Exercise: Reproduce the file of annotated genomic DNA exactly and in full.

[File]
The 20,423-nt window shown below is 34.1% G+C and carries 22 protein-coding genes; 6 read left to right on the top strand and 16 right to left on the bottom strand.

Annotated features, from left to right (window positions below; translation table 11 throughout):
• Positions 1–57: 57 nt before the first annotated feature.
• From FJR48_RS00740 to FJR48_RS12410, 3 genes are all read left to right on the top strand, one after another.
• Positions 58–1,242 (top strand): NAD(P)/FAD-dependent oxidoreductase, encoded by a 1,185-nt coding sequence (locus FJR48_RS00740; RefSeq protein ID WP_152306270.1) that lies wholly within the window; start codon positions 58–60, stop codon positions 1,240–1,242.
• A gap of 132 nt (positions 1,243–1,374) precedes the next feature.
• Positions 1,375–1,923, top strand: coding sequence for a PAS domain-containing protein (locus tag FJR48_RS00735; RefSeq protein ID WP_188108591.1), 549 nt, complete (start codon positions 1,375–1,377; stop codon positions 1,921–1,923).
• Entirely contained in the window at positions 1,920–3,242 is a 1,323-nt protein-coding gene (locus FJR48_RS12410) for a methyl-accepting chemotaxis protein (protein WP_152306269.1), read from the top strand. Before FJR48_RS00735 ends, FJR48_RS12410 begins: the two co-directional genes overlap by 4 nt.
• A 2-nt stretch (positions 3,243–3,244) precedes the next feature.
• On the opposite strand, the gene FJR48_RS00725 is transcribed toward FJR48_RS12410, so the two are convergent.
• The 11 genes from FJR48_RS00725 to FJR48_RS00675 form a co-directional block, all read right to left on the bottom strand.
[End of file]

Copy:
The 20,423-nt window shown below is 34.1% G+C and carries 22 protein-coding genes; 6 read left to right on the top strand and 16 right to left on the bottom strand.

Annotated features, from left to right (window positions below; translation table 11 throughout):
• Positions 1–57: 57 nt before the first annotated feature.
• From FJR48_RS00740 to FJR48_RS12410, 3 genes are all read left to right on the top strand, one after another.
• Positions 58–1,242 (top strand): NAD(P)/FAD-dependent oxidoreductase, encoded by a 1,185-nt coding sequence (locus FJR48_RS00740; RefSeq protein ID WP_152306270.1) that lies wholly within the window; start codon positions 58–60, stop codon positions 1,240–1,242.
• A gap of 132 nt (positions 1,243–1,374) precedes the next feature.
• Positions 1,375–1,923, top strand: coding sequence for a PAS domain-containing protein (locus tag FJR48_RS00735; RefSeq protein ID WP_188108591.1), 549 nt, complete (start codon positions 1,375–1,377; stop codon positions 1,921–1,923).
• Entirely contained in the window at positions 1,920–3,242 is a 1,323-nt protein-coding gene (locus FJR48_RS12410) for a methyl-accepting chemotaxis protein (protein WP_152306269.1), read from the top strand. Before FJR48_RS00735 ends, FJR48_RS12410 begins: the two co-directional genes overlap by 4 nt.
• A 2-nt stretch (positions 3,243–3,244) precedes the next feature.
• On the opposite strand, the gene FJR48_RS00725 is transcribed toward FJR48_RS12410, so the two are convergent.
• The 11 genes from FJR48_RS00725 to FJR48_RS00675 form a co-directional block, all read right to left on the bottom strand.